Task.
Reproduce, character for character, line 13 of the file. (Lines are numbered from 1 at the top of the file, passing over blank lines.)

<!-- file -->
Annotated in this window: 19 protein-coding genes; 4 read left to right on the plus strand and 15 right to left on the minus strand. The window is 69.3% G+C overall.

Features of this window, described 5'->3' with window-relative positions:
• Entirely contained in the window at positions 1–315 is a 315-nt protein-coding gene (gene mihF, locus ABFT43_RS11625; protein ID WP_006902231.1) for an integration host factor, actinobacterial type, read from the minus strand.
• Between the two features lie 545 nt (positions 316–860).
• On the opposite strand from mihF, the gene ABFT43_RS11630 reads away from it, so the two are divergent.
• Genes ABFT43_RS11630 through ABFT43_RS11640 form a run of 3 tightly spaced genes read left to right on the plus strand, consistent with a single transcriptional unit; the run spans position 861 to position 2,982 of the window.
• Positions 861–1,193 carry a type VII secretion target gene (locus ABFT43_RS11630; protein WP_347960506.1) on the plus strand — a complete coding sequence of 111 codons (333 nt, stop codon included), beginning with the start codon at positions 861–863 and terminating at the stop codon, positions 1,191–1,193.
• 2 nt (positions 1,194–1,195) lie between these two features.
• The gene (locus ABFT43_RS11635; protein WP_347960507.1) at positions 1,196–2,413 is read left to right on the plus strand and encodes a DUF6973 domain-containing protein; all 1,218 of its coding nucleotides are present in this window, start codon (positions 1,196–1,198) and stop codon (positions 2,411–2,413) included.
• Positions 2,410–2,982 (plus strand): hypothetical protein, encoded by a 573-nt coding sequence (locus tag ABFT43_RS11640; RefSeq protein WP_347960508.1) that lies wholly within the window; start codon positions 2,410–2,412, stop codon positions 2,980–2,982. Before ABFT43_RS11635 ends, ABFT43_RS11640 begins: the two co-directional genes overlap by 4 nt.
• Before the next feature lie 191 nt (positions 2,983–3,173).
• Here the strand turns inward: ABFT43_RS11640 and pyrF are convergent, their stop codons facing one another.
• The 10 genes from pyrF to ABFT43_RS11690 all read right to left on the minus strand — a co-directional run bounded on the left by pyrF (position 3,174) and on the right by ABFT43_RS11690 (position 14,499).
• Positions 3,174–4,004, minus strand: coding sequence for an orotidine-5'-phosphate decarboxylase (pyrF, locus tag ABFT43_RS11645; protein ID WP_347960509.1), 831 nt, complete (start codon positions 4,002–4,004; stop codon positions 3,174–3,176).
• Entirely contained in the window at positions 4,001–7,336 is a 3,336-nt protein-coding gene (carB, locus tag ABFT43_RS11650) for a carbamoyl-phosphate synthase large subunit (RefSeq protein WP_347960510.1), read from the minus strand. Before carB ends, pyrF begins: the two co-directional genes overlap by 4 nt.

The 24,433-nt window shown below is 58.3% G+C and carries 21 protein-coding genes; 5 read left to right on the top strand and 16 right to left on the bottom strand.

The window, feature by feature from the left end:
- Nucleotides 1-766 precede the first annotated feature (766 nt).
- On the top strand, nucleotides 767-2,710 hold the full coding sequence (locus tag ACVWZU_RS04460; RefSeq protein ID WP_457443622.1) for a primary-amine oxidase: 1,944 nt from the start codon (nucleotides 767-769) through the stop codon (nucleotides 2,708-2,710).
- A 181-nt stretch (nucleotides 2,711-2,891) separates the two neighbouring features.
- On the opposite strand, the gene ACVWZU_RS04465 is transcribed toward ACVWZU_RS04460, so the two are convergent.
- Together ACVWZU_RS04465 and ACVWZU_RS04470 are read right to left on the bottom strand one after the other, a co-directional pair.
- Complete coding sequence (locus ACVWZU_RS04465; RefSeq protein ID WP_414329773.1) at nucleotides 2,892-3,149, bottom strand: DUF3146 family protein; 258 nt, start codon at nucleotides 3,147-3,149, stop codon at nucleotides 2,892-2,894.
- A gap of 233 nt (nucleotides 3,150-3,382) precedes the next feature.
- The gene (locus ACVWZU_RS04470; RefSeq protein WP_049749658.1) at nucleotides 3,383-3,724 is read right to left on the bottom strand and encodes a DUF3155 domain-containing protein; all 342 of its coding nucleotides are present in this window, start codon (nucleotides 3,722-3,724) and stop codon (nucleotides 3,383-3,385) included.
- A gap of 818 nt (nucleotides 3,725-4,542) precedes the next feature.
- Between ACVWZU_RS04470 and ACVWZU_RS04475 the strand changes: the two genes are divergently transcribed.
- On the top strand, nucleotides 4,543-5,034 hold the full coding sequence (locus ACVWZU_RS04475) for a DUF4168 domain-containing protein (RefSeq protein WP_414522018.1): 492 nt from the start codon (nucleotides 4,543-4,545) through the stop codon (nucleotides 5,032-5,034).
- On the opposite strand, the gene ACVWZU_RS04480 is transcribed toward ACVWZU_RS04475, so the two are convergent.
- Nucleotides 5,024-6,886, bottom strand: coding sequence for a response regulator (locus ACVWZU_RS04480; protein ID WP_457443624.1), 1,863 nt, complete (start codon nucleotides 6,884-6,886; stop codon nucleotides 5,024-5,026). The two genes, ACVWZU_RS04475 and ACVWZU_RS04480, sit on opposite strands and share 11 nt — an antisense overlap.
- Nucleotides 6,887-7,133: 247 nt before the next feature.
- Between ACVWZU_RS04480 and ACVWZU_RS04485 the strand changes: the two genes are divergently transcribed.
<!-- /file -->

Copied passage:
• The 10 genes from pyrF to ABFT43_RS11690 all read right to left on the minus strand — a co-directional run bounded on the left by pyrF (position 3,174) and on the right by ABFT43_RS11690 (position 14,499).